What Should You Do If Your Furnace Won't Turn On?
When the weather is chilly in Louisville, KY, it can be stressful to discover that your heating system won’t turn on to warm your home. While your first instinct may be to run to the thermostat to start troubleshooting settings, many furnace troubles stem from deeper problems within your HVAC system, and you could have problems with your blower, heat exchanger, heat pump, electrical circuits, or other delicate systems.
Fortunately, by knowing how to search out problems, you can save yourself time and energy—and know when to call in the help of a professional HVAC technician. Jarboe’s Plumbing, Heating & Cooling is committed to empowering homeowners with the knowledge they need to keep their heating and air conditioning system in top condition. Use this guide to learn what to do when your furnace won’t turn on, and remember, you can always place a service call with their team of HVAC technicians.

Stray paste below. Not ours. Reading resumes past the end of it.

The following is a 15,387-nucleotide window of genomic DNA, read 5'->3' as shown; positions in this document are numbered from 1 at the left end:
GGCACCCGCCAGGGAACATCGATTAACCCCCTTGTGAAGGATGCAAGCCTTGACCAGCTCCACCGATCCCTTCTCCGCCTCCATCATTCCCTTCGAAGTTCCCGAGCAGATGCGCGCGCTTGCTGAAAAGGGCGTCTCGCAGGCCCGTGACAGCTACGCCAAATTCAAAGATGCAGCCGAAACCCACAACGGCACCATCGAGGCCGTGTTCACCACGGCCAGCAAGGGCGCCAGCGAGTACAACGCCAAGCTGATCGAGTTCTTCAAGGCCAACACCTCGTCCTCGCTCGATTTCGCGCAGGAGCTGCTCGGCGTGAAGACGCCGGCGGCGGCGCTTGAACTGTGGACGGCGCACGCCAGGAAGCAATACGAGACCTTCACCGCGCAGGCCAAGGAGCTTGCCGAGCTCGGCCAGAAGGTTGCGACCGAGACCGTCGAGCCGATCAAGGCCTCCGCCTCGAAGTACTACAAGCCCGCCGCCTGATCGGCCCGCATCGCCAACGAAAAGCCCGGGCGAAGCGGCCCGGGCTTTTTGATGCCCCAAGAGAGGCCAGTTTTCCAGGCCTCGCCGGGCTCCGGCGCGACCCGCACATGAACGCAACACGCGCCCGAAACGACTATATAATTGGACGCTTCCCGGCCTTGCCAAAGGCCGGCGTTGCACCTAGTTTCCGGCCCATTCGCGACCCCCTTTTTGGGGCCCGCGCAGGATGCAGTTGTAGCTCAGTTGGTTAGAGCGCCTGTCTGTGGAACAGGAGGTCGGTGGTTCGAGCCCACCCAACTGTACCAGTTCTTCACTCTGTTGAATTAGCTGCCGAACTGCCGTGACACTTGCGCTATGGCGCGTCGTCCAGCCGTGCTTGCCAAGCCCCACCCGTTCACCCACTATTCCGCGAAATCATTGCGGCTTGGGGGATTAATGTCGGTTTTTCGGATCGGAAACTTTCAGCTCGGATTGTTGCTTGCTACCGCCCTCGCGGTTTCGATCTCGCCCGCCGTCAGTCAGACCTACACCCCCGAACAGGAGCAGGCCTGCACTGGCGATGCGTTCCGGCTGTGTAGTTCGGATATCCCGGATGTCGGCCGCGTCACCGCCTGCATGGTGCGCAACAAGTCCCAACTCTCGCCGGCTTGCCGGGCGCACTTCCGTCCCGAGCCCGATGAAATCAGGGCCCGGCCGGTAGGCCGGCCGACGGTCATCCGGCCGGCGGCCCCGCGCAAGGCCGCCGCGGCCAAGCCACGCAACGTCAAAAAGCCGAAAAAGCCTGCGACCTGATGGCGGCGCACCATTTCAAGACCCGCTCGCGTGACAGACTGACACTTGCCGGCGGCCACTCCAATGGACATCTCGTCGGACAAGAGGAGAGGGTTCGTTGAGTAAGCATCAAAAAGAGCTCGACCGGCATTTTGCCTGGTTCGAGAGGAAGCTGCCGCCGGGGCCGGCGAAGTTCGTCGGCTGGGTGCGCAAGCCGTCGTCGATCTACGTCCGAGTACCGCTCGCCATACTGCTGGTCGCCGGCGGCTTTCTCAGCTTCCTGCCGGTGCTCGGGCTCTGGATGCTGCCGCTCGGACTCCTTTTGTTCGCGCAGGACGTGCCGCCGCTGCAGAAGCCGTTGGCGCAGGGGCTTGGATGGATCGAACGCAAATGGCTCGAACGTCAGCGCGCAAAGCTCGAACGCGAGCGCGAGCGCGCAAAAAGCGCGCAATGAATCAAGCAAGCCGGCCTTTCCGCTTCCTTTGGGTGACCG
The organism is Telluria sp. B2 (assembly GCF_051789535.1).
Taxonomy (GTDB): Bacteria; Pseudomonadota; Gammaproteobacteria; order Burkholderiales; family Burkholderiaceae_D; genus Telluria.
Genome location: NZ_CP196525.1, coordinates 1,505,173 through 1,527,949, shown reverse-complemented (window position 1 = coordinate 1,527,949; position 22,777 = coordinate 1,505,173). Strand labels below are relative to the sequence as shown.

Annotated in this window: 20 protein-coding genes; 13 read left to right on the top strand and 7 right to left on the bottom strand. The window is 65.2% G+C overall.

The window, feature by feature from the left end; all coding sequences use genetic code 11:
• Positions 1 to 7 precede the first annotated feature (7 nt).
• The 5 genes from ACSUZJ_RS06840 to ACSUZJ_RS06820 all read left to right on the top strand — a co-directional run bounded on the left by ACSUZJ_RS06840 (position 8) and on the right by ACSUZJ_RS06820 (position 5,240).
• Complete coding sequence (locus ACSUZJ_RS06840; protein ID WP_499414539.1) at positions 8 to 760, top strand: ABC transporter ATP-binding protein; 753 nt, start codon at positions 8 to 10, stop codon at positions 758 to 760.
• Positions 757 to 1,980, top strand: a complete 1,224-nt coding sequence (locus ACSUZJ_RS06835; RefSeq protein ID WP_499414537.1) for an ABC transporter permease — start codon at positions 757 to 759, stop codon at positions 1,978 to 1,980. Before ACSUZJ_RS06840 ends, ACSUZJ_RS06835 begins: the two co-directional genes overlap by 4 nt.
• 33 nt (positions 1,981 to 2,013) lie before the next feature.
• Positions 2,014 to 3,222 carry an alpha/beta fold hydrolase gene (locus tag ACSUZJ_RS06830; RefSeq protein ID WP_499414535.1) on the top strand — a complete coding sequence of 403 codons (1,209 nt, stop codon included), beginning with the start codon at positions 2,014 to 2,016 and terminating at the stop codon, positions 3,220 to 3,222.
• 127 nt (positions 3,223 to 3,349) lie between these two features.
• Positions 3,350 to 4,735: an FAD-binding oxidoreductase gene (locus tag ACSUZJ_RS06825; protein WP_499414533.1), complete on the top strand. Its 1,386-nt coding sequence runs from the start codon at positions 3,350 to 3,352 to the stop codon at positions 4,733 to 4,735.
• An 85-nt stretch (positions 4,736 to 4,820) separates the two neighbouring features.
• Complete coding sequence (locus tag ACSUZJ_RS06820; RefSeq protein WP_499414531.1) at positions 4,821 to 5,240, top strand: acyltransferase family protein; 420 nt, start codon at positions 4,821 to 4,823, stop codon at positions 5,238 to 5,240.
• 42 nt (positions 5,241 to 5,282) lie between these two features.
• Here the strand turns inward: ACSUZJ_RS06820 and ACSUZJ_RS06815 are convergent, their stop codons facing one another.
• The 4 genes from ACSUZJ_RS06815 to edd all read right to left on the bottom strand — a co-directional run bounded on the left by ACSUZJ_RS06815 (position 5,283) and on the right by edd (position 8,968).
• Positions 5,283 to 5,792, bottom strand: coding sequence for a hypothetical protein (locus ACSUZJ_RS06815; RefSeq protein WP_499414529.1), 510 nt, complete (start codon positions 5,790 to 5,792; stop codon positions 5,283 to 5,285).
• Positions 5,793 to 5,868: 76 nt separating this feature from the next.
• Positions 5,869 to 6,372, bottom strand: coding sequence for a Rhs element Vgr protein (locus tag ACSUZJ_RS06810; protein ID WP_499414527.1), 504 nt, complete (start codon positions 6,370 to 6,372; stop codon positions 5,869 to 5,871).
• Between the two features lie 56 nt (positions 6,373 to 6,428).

1. Thermostat Not Receiving Power
Your thermostat is an electronic appliance that requires power. The system uses electrical signals to relay information from the temperature sensors to your furnace, indicating when to turn on and shut down. While many thermostats are hard wired and receive power through your home’s circuit breaker and city electrical grid, others rely on batteries. If your furnace isn’t turning on, check your thermostat to make sure it seems to be receiving power.
- Inspect the Display: Check to see if your thermostat is displaying anything at all on the screen. If the system isn’t receiving power, the viewer screen may be completely blank, and it could signal a power problem.
- Replace Backup Batteries: If your thermostat screen is blank, try replacing the backup batteries. Sometimes, hardwired thermostats with issues like tripped breakers may rely on backup batteries, draining the power source. If replacing your backup batteries turns on the thermostat, you may have an electrical connection issue within the thermostat’s hardwiring. Check to see if there is a tripped breaker in your circuit box and reset it. If your unit is hard wired but there aren’t breakers to reset, consult with an HVAC technician. Wiring may be corroded, damaged, or misplaced.
2. Incorrect Thermostat Programming or Settings